The Mainichi reports that two of Japan’s major mobile network operators (MNOs), SoftBank and KDDI (au), have said they ‘should be able’ to still offer discounts for handsets to subscribers, despite the practice having been widely criticised for keeping overall service fees artificially high. An unnamed SoftBank Corp official is quoted as having told a panel meeting at the communications ministry that it would be ‘over-regulating’ if handset discounts are totally banned, while KDDI reportedly added that handset discounts should be retained to ‘help to meet demand from customers looking for lower-cost cellphones’ on the proviso that they are ‘limited to moderate levels’. For its part, the government maintains that tariff plans that combine handset and service fees are ‘problematic’, as it allows network operators to keep service charges high to generate funds for handset discounts.
The paper notes that – in broad compliance with government calls to change the way plans are set up – Japan’s second and third largest mobile carriers by subscribers introduced new plans under which handset payments and service charges are separated out, but despite this they still continue to offer discounts in certain plans. The Ministry of Internal Affairs and Communications (MIC) recently convened the panel meeting to discuss how to improve the competitive climate in Japan and lower service fees.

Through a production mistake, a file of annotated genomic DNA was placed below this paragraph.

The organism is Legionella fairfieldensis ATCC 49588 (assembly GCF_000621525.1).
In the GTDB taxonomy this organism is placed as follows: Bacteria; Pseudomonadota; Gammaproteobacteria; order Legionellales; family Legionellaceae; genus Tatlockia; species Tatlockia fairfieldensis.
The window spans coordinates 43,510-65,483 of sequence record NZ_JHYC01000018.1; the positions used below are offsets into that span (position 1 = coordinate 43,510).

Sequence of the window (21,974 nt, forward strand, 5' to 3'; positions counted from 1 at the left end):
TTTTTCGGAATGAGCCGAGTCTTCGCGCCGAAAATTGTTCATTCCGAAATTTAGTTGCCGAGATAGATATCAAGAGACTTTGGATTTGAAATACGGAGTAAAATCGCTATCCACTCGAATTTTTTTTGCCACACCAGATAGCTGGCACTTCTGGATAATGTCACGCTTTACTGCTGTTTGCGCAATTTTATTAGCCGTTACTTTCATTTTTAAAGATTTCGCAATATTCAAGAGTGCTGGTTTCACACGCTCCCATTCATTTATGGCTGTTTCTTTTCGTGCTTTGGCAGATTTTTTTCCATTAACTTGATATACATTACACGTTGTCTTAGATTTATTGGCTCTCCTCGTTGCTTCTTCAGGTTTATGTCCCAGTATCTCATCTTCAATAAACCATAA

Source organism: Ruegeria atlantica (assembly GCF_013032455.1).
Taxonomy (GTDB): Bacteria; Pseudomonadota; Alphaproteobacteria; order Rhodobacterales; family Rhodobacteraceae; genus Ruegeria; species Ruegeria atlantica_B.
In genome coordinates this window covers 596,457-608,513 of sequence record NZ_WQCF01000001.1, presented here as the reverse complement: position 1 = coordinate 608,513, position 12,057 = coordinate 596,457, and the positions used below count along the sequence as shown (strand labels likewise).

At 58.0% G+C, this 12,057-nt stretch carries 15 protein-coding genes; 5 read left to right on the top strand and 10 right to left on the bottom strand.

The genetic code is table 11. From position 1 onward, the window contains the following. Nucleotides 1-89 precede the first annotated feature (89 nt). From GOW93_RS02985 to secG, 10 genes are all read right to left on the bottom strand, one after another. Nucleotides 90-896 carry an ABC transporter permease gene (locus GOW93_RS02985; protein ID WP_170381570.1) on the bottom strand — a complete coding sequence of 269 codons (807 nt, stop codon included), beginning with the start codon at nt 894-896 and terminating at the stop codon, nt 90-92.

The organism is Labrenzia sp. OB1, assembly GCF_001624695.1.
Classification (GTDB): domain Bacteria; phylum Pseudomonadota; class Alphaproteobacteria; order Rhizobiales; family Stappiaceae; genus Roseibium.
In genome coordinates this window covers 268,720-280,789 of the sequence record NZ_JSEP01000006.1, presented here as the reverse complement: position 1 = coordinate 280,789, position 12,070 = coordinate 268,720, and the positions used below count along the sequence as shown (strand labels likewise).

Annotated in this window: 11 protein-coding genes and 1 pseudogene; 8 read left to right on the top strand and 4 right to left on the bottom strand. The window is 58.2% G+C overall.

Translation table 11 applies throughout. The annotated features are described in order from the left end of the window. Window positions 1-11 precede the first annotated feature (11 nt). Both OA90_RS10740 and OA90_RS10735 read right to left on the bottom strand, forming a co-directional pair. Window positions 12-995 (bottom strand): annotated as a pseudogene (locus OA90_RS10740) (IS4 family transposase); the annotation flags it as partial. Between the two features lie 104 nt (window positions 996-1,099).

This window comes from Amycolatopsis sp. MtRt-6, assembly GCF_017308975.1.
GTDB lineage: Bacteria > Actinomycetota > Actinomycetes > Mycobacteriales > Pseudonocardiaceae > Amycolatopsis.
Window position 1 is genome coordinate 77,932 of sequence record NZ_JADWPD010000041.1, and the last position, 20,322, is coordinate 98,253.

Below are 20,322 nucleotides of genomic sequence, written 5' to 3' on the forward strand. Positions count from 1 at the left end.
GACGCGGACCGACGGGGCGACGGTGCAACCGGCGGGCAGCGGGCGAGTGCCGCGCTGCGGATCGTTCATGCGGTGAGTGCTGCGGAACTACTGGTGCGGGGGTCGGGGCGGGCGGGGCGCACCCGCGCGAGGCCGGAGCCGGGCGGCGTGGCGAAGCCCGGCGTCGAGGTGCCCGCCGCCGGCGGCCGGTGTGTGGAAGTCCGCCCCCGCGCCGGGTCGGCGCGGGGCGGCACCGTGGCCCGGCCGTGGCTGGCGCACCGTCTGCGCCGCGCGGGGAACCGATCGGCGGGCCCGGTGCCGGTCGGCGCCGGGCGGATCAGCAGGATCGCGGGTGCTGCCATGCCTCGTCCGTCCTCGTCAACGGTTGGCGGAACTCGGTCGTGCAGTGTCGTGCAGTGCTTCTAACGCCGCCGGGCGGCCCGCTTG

As previously reported by CommsUpdate, in August this year the MIC said it was actively considering moves to end the practice of operators bundling the cost of smartphones and force them to cut monthly wireless fees. DOCOMO, KDDI and SoftBank typically provide phones without upfront charges as part of fixed-term contracts that can cost as much as JPY10,000 (USD90.5) a month. Customers effectively pay for handsets in instalments, but the government believes that the set-up muddies the cost of handsets and actual access charges creating barriers for entry. The government’s long-term aim is that cutting monthly access charges for mobile services will help stimulate spending in other parts of the economy, as the Bank of Japan ‘battles’ to reflate the economy. ‘Wireless costs are suppressing other spending,’ the unnamed ministry source was quoted at the time as saying, noting that telecoms costs (as a percentage of household spending) continue to rise, reaching 4.2% in 2017, driven by factors such as high wireless fees.